One of the claims often advanced for renewable energy is that it will lead to a bonanza of what are called “green jobs”. It is a way of justifying the upfront costs involved in switching the nation’s energy production to these low carbon sources. The idea is that Britain will ultimately earn squillions from the exciting new technologies that its green entrepreneurs will forge and sell.

The sting, of course, is that to secure these benefits, the British public must first sluice the industry with buckets of subsidies, expected to reach £9bn a year by 2020. Recent events in the renewables sector — including attempts to reduce the burden of this support — have sparked concern among participants over consumers’ declining willingness to fund this enormous exercise in job creation.

It is why the industry is so keen to insert itself into prime minister Theresa May’s newly proposed — but as yet unexplained — industrial strategy. Promoters see it as a way of ensuring the cash does not dry up.

Ministers should treat these tales of untold industrial benefits with considerable caution.

No one denies that green technologies create employment. Figures from the Renewable Energy Association, a trade body, suggest that 117,000 people are already beavering away in the sector and its supply chain. But job creation alone does not equate to a benefit for the economy. What ultimately matters is the extra output produced by these new workers. For the exercise to be worthwhile, its value must exceed the wider costs, including the impact on alternative production and employment.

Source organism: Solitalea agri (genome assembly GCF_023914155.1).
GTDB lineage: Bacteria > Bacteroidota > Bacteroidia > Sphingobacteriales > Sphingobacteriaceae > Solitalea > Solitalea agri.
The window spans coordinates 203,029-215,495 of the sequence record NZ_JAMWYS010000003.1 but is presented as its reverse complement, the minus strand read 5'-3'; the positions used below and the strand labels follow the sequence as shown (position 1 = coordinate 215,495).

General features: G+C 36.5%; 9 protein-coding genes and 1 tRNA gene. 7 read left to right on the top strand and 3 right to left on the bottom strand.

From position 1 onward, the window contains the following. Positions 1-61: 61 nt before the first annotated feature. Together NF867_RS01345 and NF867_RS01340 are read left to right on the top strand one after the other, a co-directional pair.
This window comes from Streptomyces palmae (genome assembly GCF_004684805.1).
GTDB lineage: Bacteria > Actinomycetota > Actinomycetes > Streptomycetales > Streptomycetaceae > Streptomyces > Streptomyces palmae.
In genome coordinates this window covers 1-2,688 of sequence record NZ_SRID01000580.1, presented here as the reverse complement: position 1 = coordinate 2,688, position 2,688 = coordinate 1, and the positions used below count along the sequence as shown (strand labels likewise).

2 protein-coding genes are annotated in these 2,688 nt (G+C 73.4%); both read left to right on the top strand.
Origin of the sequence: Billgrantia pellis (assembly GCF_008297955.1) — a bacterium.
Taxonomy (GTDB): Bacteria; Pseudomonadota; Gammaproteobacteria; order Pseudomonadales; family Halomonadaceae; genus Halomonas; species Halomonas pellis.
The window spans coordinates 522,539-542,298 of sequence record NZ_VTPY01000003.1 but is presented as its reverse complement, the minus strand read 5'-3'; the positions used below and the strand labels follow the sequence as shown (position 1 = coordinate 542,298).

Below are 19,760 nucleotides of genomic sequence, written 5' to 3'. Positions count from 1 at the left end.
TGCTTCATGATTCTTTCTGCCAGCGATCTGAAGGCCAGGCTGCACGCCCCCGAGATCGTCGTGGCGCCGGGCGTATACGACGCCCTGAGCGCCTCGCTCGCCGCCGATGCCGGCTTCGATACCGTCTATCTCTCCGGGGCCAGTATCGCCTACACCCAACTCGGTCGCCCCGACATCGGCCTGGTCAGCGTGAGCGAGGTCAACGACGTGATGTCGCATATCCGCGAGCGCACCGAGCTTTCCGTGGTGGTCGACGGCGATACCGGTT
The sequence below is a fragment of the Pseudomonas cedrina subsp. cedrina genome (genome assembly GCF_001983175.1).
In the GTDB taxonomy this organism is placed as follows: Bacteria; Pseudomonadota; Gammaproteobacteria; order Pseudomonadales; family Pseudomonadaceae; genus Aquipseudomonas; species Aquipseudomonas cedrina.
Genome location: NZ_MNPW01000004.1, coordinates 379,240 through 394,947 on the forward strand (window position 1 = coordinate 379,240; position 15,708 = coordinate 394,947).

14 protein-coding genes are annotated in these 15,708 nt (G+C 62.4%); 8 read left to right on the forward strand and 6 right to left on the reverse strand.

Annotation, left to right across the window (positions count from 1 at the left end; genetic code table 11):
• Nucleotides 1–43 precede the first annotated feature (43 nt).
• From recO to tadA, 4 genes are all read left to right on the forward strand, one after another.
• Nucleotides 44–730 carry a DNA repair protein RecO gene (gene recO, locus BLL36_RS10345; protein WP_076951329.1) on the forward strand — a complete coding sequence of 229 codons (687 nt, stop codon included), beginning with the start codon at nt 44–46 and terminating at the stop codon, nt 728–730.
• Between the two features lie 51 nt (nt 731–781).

But the problem with green jobs is that they are not very valuable. Take the 17,000 people that another trade body, RenewableUK, says were employed in the wind energy business in 2013. These jobs do not exist because the industry is capable of competing on a level playing field with conventional energy suppliers, but because the public has made up for their inability to do so by giving them a large subvention. In effect, each of those wind jobs had a subsidy cost of £98,000 in that year alone, paid in the currency of more expensive electricity. That raises costs for everyone, cutting consumers’ spending power and company profits across the UK.

Of course, employment is not the only claim made by the green proponents. They also argue that environmental policies will promote the development of new industries, which will become steadily more efficient. By being early into the field, Britain can build up technical expertise that will lead to valuable export orders when other slower countries scramble to reduce their own emissions.